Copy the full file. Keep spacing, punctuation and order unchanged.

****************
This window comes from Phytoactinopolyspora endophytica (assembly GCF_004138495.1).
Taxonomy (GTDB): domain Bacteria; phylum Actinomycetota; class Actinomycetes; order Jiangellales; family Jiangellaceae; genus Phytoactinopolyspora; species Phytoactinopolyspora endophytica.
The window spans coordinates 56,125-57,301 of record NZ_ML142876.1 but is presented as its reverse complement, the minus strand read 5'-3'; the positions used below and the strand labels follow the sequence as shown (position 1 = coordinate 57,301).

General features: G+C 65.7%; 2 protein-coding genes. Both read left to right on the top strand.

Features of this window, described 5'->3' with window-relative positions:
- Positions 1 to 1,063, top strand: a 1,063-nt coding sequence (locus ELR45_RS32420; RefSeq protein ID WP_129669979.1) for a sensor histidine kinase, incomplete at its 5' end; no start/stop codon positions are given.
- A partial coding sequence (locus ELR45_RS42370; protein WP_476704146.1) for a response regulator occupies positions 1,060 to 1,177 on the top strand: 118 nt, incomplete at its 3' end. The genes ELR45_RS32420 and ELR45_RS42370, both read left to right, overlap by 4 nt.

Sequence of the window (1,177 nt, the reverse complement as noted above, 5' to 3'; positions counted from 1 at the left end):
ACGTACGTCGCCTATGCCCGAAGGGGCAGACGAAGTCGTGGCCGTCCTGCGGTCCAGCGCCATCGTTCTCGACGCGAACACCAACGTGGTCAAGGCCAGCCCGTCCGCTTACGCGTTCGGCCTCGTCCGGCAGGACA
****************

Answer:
This window comes from Phytoactinopolyspora endophytica (assembly GCF_004138495.1).
Taxonomy (GTDB): domain Bacteria; phylum Actinomycetota; class Actinomycetes; order Jiangellales; family Jiangellaceae; genus Phytoactinopolyspora; species Phytoactinopolyspora endophytica.
The window spans coordinates 56,125-57,301 of record NZ_ML142876.1 but is presented as its reverse complement, the minus strand read 5'-3'; the positions used below and the strand labels follow the sequence as shown (position 1 = coordinate 57,301).

General features: G+C 65.7%; 2 protein-coding genes. Both read left to right on the top strand.

Features of this window, described 5'->3' with window-relative positions:
- Positions 1 to 1,063, top strand: a 1,063-nt coding sequence (locus ELR45_RS32420; RefSeq protein ID WP_129669979.1) for a sensor histidine kinase, incomplete at its 5' end; no start/stop codon positions are given.
- A partial coding sequence (locus ELR45_RS42370; protein WP_476704146.1) for a response regulator occupies positions 1,060 to 1,177 on the top strand: 118 nt, incomplete at its 3' end. The genes ELR45_RS32420 and ELR45_RS42370, both read left to right, overlap by 4 nt.

Sequence of the window (1,177 nt, the reverse complement as noted above, 5' to 3'; positions counted from 1 at the left end):
ACGTACGTCGCCTATGCCCGAAGGGGCAGACGAAGTCGTGGCCGTCCTGCGGTCCAGCGCCATCGTTCTCGACGCGAACACCAACGTGGTCAAGGCCAGCCCGTCCGCTTACGCGTTCGGCCTCGTCCGGCAGGACA